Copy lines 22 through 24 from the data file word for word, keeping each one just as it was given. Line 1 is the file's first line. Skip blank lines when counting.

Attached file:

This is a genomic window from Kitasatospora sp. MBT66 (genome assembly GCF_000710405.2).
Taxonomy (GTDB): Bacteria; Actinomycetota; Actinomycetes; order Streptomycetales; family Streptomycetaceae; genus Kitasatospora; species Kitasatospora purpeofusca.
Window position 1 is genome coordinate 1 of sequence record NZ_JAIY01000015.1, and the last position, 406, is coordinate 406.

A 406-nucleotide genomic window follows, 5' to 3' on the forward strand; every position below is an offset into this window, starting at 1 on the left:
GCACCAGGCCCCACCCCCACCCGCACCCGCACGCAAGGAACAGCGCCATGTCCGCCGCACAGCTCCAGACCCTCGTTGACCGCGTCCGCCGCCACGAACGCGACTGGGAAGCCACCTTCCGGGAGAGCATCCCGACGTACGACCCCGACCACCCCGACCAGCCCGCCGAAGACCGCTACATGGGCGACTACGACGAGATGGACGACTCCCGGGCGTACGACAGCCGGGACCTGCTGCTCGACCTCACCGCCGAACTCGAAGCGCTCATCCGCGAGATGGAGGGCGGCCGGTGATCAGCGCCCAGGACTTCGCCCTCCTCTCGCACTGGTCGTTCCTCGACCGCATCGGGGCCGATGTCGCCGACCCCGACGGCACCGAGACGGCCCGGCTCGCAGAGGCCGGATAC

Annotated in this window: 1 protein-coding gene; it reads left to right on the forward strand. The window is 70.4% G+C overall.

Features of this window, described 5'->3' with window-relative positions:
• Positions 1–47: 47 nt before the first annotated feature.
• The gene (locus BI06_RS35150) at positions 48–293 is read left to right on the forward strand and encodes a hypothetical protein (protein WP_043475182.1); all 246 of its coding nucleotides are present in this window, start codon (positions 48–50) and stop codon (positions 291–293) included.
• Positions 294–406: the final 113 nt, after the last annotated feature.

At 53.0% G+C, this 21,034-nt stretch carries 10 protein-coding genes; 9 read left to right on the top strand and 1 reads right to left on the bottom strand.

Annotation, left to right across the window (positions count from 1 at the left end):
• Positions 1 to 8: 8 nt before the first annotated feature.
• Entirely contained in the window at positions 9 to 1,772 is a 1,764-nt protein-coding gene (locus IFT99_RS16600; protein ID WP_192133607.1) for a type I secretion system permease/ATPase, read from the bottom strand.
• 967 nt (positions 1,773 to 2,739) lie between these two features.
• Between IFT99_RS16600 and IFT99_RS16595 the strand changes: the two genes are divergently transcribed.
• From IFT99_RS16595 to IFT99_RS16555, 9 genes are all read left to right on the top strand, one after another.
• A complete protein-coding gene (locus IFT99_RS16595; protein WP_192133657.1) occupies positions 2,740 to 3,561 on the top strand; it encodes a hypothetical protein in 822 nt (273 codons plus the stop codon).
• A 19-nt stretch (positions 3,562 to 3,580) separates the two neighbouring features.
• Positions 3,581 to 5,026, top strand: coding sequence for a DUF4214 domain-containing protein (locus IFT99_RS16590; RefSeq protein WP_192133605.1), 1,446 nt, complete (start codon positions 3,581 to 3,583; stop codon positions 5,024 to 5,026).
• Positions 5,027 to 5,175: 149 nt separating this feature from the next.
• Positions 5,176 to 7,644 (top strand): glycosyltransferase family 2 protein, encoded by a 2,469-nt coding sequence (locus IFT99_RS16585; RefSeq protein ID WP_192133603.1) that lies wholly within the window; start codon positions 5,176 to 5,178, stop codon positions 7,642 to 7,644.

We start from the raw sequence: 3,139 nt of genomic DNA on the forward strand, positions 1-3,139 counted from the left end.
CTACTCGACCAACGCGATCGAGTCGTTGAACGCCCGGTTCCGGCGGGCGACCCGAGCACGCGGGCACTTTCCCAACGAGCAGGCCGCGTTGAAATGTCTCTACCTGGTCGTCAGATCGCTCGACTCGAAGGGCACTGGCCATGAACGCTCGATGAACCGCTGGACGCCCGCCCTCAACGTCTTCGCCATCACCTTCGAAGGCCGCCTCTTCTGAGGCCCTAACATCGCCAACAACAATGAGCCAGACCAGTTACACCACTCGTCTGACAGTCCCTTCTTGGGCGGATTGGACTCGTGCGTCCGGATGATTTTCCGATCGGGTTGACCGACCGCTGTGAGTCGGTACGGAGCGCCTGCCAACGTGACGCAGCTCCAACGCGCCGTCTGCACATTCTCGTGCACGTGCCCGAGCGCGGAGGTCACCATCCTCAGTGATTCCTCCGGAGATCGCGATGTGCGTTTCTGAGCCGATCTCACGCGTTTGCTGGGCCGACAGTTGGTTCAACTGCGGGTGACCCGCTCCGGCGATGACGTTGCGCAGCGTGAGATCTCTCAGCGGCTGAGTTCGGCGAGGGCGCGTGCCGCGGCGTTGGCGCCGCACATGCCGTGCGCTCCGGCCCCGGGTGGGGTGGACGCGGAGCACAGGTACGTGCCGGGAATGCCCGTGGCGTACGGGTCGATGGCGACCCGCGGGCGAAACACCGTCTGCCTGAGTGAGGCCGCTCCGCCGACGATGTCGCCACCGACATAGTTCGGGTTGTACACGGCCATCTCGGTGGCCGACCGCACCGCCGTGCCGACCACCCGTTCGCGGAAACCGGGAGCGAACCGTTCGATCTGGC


• Positions 5,176 to 7,644 (top strand): glycosyltransferase family 2 protein, encoded by a 2,469-nt coding sequence (locus IFT99_RS16585; RefSeq protein ID WP_192133603.1) that lies wholly within the window; start codon positions 5,176 to 5,178, stop codon positions 7,642 to 7,644.

We start from the raw sequence: 3,139 nt of genomic DNA on the forward strand, positions 1-3,139 counted from the left end.
CTACTCGACCAACGCGATCGAGTCGTTGAACGCCCGGTTCCGGCGGGCGACCCGAGCACGCGGGCACTTTCCCAACGAGCAGGCCGCGTTGAAATGTCTCTACCTGGTCGTCAGATCGCTCGACTCGAAGGGCACTGGCCATGAACGCTCGATGAACCGCTGGACGCCCGCCCTCAACGTCTTCGCCATCACCTTCGAAGGCCGCCTCTTCTGAGGCCCTAACATCGCCAACAACAATGAGCCAGACCAGTTACACCACTCGTCTGACAGTCCCTTCTTGGGCGGATTGGACTCGTGCGTCCGGATGATTTTCCGATCGGGTTGACCGACCGCTGTGAGTCGGTACGGAGCGCCTGCCAACGTGACGCAGCTCCAACGCGCCGTCTGCACATTCTCGTGCACGTGCCCGAGCGCGGAGGTCACCATCCTCAGTGATTCCTCCGGAGATCGCGATGTGCGTTTCTGAGCCGATCTCACGCGTTTGCTGGGCCGACAGTTGGTTCAACTGCGGGTGACCCGCTCCGGCGATGACGTTGCGCAGCGTGAGATCTCTCAGCGGCTGAGTTCGGCGAGGGCGCGTGCCGCGGCGTTGGCGCCGCACATGCCGTGCGCTCCGGCCCCGGGTGGGGTGGACGCGGAGCACAGGTACGTGCCGGGAATGCCCGTGGCGTACGGGTCGATGGCGACCCGCGGGCGAAACACCGTCTGCCTGAGTGAGGCCGCTCCGCCGACGATGTCGCCACCGACATAGTTCGGGTTGTACACGGCCATCTCGGTGGCCGACCGCACCGCCGTGCCGACCACCCGTTCGCGGAAACCGGGAGCGAACCGTTCGATCTGGC